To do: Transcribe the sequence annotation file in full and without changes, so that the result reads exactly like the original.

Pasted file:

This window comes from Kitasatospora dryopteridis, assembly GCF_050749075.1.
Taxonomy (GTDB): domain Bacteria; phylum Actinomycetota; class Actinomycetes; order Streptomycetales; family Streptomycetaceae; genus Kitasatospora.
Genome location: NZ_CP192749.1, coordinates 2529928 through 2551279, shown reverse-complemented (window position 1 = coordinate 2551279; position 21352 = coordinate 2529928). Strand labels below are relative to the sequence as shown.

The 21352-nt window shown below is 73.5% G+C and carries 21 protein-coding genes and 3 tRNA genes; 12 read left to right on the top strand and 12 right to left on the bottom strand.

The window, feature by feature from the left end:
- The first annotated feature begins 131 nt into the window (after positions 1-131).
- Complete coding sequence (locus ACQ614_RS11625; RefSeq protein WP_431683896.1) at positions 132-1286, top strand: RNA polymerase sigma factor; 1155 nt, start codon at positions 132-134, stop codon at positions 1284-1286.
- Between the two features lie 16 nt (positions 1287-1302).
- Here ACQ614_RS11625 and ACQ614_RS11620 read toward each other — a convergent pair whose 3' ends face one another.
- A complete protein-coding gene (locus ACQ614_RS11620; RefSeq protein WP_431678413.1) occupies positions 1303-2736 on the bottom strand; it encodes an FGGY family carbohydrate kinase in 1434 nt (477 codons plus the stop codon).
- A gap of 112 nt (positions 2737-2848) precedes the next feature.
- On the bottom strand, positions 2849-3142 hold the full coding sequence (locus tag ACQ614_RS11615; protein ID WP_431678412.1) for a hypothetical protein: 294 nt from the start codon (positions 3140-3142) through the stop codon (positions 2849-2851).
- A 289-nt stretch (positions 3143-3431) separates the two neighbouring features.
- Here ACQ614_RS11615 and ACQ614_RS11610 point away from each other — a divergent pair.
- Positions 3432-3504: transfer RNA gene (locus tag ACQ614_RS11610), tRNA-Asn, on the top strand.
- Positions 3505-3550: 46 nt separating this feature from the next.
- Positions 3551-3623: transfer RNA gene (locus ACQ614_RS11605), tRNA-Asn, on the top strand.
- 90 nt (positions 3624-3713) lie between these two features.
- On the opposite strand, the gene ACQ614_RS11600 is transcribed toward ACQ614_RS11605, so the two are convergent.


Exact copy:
This window comes from Kitasatospora dryopteridis, assembly GCF_050749075.1.
Taxonomy (GTDB): domain Bacteria; phylum Actinomycetota; class Actinomycetes; order Streptomycetales; family Streptomycetaceae; genus Kitasatospora.
Genome location: NZ_CP192749.1, coordinates 2529928 through 2551279, shown reverse-complemented (window position 1 = coordinate 2551279; position 21352 = coordinate 2529928). Strand labels below are relative to the sequence as shown.

The 21352-nt window shown below is 73.5% G+C and carries 21 protein-coding genes and 3 tRNA genes; 12 read left to right on the top strand and 12 right to left on the bottom strand.

The window, feature by feature from the left end:
- The first annotated feature begins 131 nt into the window (after positions 1-131).
- Complete coding sequence (locus ACQ614_RS11625; RefSeq protein WP_431683896.1) at positions 132-1286, top strand: RNA polymerase sigma factor; 1155 nt, start codon at positions 132-134, stop codon at positions 1284-1286.
- Between the two features lie 16 nt (positions 1287-1302).
- Here ACQ614_RS11625 and ACQ614_RS11620 read toward each other — a convergent pair whose 3' ends face one another.
- A complete protein-coding gene (locus ACQ614_RS11620; RefSeq protein WP_431678413.1) occupies positions 1303-2736 on the bottom strand; it encodes an FGGY family carbohydrate kinase in 1434 nt (477 codons plus the stop codon).
- A gap of 112 nt (positions 2737-2848) precedes the next feature.
- On the bottom strand, positions 2849-3142 hold the full coding sequence (locus tag ACQ614_RS11615; protein ID WP_431678412.1) for a hypothetical protein: 294 nt from the start codon (positions 3140-3142) through the stop codon (positions 2849-2851).
- A 289-nt stretch (positions 3143-3431) separates the two neighbouring features.
- Here ACQ614_RS11615 and ACQ614_RS11610 point away from each other — a divergent pair.
- Positions 3432-3504: transfer RNA gene (locus tag ACQ614_RS11610), tRNA-Asn, on the top strand.
- Positions 3505-3550: 46 nt separating this feature from the next.
- Positions 3551-3623: transfer RNA gene (locus ACQ614_RS11605), tRNA-Asn, on the top strand.
- 90 nt (positions 3624-3713) lie between these two features.
- On the opposite strand, the gene ACQ614_RS11600 is transcribed toward ACQ614_RS11605, so the two are convergent.